Pub date: October 5, 2012
In his new collection of essays, Wayne Curtis voyages back through the tributaries of his past, throwing a pastoral net over the backwaters of his childhood to ensnare the sepia-tinged moments of love, loss, and life lessons gleaned through his rise to maturity on the waterways of New Brunswick. As Proust recalled his past through the delicate taste of a madeleine, so, too, Curtis ruminates on growing up on the Miramichi, albeit through the more uniquely Canadian flavour of the home-cooked doughnut.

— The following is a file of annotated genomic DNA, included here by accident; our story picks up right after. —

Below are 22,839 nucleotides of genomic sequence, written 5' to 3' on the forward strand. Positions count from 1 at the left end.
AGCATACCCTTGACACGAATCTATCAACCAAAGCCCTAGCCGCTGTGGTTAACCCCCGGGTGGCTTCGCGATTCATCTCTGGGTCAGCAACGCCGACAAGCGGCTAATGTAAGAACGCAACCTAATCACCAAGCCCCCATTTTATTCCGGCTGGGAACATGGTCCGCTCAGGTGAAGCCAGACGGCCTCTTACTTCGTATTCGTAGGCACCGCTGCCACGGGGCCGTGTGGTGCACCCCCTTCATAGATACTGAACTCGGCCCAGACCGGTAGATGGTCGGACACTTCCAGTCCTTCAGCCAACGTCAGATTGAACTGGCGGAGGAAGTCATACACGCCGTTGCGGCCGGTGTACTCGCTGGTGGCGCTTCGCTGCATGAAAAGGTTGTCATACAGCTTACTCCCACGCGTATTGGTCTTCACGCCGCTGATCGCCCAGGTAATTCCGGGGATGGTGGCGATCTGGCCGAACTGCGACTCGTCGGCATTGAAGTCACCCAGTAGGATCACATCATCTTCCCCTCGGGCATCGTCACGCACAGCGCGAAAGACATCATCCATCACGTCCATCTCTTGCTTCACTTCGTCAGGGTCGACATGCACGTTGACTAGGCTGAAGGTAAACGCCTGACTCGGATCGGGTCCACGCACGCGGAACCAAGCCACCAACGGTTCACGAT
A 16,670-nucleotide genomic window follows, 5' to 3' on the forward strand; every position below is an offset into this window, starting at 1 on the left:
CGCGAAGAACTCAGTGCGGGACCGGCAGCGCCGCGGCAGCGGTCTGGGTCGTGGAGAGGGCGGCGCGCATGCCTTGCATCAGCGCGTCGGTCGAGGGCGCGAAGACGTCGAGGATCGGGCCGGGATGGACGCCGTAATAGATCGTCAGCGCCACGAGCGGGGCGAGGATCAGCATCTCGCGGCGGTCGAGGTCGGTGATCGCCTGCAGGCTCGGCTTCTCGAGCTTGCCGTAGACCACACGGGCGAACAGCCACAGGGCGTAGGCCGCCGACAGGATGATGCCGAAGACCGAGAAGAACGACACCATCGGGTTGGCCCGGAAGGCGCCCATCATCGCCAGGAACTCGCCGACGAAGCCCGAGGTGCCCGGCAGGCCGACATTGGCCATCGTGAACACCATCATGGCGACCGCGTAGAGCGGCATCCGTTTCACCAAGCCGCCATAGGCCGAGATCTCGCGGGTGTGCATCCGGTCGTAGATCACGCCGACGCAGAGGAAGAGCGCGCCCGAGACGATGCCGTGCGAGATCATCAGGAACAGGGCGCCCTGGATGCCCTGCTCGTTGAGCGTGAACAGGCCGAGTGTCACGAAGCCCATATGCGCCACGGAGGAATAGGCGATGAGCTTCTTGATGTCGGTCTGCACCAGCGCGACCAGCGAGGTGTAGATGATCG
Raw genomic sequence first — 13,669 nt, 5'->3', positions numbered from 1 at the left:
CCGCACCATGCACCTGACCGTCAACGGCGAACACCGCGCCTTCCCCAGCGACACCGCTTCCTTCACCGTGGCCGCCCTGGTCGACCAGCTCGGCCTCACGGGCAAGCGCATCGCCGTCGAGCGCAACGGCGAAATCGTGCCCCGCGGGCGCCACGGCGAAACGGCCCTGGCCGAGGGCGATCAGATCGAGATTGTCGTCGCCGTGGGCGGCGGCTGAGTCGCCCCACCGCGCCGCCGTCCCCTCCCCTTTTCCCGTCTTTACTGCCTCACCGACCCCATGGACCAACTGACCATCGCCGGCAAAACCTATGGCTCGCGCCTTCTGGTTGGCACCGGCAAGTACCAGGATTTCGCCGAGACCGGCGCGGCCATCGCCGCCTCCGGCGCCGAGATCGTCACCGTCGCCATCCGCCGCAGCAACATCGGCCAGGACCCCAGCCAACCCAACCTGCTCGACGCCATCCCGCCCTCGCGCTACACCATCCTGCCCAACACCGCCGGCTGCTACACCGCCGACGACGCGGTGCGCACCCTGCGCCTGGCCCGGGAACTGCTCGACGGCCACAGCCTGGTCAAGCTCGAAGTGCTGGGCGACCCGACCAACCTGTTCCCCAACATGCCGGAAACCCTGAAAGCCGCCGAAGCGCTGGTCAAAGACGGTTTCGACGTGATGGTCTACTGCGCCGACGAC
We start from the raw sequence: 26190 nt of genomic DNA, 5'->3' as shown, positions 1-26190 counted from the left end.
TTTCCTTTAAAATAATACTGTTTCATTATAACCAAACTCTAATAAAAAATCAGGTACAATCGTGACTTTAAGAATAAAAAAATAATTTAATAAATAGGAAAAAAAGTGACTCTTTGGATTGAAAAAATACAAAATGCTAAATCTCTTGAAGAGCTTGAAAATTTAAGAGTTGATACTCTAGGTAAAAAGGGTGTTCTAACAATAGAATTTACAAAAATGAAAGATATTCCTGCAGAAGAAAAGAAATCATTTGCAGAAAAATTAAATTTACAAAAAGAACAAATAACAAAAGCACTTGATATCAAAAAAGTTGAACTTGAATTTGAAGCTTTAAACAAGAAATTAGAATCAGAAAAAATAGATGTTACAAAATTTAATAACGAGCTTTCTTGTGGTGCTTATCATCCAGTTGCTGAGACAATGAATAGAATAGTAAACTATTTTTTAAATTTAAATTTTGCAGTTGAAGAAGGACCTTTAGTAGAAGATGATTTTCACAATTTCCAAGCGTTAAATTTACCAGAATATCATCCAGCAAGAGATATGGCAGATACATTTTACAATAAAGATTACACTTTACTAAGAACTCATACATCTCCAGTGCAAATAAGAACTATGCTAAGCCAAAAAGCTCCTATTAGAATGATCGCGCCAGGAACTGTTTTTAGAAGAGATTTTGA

Curtis writes of the simple pleasures of fishing with friends, of an unforgettable first kiss, and of a grandfather who teased him that "all dreams that were told before breakfast had a better chance of becoming real.” Of Earthly and River Things is at once a nostalgic trek through history and elegy for a vanishing culture, a world where people were grateful to the river for its bounty.
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